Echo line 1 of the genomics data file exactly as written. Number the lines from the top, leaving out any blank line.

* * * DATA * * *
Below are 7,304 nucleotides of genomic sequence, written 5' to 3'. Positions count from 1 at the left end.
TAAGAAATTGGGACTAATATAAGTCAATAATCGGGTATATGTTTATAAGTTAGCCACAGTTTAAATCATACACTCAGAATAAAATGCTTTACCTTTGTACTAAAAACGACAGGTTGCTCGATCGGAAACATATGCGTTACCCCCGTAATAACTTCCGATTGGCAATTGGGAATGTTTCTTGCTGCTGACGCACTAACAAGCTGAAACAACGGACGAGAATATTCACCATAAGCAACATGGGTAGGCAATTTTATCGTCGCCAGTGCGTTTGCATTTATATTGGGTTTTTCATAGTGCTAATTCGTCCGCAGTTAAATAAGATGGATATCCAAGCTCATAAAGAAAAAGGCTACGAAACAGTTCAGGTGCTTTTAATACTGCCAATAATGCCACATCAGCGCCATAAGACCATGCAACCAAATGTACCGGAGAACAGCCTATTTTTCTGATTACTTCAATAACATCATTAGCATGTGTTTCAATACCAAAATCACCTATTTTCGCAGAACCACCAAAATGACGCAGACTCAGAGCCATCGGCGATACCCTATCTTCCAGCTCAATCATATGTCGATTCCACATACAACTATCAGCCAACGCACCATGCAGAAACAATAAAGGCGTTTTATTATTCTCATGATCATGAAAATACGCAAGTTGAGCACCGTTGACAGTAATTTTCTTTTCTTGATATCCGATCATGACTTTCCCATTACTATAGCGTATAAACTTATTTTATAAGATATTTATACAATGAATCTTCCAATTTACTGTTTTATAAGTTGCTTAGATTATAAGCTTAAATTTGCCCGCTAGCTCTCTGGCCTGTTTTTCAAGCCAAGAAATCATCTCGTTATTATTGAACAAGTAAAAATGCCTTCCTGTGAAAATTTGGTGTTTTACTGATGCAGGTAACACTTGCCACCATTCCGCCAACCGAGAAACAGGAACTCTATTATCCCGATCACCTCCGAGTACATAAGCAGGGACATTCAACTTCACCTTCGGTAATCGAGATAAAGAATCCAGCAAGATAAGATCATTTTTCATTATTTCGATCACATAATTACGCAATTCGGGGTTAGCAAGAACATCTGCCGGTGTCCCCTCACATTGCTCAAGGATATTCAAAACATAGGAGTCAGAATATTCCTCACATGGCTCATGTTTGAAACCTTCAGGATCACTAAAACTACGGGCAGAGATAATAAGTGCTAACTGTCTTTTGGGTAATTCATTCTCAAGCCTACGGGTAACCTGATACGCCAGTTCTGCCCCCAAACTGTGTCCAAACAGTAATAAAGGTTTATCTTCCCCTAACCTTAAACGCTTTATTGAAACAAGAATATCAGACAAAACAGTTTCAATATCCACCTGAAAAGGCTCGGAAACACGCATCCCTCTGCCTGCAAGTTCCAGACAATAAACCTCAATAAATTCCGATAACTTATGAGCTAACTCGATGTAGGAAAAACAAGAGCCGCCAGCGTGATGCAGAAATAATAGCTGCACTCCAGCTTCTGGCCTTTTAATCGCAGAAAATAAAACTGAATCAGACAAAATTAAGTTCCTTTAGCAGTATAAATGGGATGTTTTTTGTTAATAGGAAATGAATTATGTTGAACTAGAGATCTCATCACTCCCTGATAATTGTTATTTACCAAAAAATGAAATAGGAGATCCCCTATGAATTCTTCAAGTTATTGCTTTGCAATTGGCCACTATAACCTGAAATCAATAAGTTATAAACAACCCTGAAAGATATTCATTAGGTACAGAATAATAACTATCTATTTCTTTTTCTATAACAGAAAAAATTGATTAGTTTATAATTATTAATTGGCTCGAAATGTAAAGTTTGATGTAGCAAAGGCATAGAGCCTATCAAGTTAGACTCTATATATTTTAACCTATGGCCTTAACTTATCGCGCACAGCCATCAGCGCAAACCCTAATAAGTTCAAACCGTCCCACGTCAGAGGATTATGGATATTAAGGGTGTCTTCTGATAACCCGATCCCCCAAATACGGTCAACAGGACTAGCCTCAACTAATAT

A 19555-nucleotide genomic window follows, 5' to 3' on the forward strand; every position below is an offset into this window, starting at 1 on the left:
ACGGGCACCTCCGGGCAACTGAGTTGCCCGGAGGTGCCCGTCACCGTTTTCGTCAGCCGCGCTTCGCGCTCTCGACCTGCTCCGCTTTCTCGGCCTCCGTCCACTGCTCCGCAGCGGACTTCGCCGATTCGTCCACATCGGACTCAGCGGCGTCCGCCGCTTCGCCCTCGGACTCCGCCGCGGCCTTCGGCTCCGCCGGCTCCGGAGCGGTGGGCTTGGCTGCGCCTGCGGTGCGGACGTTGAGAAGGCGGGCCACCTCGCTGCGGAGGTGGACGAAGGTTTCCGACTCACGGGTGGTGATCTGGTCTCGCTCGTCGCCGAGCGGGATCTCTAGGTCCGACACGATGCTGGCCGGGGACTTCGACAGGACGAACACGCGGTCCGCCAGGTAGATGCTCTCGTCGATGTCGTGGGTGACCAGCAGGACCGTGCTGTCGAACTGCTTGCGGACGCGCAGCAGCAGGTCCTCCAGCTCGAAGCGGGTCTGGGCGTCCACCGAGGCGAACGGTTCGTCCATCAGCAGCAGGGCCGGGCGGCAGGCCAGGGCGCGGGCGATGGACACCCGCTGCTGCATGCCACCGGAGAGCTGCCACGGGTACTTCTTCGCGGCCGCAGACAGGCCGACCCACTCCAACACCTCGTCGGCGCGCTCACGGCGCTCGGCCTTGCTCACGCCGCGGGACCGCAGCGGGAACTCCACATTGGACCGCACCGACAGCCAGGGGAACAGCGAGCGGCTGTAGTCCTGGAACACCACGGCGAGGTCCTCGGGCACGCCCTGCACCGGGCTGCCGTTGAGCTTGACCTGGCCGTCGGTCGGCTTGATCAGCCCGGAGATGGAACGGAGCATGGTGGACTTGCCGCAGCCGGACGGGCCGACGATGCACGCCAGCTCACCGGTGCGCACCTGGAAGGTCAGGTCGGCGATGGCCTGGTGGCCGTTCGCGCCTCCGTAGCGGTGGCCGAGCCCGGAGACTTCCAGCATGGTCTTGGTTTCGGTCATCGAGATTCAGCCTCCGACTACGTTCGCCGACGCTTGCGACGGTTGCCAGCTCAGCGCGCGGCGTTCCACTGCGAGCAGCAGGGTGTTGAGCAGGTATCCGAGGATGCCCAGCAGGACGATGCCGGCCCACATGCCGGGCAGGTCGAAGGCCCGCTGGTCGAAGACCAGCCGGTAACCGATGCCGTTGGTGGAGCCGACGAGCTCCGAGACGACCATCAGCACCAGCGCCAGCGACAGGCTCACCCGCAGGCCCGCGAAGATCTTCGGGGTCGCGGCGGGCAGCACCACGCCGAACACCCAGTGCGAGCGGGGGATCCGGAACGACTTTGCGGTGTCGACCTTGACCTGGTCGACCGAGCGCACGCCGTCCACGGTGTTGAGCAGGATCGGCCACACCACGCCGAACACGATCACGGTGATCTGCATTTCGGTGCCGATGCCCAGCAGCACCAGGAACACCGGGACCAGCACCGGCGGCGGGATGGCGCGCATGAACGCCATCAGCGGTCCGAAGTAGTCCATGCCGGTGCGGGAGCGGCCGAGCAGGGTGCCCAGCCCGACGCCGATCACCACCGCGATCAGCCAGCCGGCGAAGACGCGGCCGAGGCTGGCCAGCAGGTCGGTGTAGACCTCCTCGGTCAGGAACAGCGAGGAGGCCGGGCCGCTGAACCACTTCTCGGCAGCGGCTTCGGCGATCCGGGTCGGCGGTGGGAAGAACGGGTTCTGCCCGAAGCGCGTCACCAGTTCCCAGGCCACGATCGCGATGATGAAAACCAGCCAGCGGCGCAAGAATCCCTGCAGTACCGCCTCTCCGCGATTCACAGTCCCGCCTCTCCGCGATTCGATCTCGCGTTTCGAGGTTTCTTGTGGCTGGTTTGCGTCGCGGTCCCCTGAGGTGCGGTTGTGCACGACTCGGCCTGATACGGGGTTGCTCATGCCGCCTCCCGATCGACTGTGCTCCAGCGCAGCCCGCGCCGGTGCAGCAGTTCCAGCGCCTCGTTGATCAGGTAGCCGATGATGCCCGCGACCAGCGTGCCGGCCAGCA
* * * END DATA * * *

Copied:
Below are 7,304 nucleotides of genomic sequence, written 5' to 3'. Positions count from 1 at the left end.